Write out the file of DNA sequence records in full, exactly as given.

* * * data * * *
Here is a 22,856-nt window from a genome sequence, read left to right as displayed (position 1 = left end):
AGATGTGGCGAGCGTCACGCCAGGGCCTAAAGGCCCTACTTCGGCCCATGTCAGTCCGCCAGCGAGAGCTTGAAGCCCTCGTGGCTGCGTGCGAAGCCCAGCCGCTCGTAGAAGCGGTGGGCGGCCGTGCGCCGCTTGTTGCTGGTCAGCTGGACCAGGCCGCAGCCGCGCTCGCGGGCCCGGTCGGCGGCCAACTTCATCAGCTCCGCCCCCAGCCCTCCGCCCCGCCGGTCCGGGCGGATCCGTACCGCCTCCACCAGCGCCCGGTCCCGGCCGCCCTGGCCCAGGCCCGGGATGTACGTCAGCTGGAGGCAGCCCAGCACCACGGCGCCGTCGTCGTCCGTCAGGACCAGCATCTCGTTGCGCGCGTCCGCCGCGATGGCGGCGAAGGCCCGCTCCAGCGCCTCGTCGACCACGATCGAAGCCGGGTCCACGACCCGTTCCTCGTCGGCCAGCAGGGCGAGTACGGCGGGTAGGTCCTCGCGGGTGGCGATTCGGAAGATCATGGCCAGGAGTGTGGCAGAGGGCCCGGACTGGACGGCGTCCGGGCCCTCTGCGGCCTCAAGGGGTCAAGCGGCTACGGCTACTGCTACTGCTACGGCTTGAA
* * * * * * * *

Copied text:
Here is a 22,856-nt window from a genome sequence, read left to right as displayed (position 1 = left end):
AGATGTGGCGAGCGTCACGCCAGGGCCTAAAGGCCCTACTTCGGCCCATGTCAGTCCGCCAGCGAGAGCTTGAAGCCCTCGTGGCTGCGTGCGAAGCCCAGCCGCTCGTAGAAGCGGTGGGCGGCCGTGCGCCGCTTGTTGCTGGTCAGCTGGACCAGGCCGCAGCCGCGCTCGCGGGCCCGGTCGGCGGCCAACTTCATCAGCTCCGCCCCCAGCCCTCCGCCCCGCCGGTCCGGGCGGATCCGTACCGCCTCCACCAGCGCCCGGTCCCGGCCGCCCTGGCCCAGGCCCGGGATGTACGTCAGCTGGAGGCAGCCCAGCACCACGGCGCCGTCGTCGTCCGTCAGGACCAGCATCTCGTTGCGCGCGTCCGCCGCGATGGCGGCGAAGGCCCGCTCCAGCGCCTCGTCGACCACGATCGAAGCCGGGTCCACGACCCGTTCCTCGTCGGCCAGCAGGGCGAGTACGGCGGGTAGGTCCTCGCGGGTGGCGATTCGGAAGATCATGGCCAGGAGTGTGGCAGAGGGCCCGGACTGGACGGCGTCCGGGCCCTCTGCGGCCTCAAGGGGTCAAGCGGCTACGGCTACTGCTACTGCTACGGCTTGAA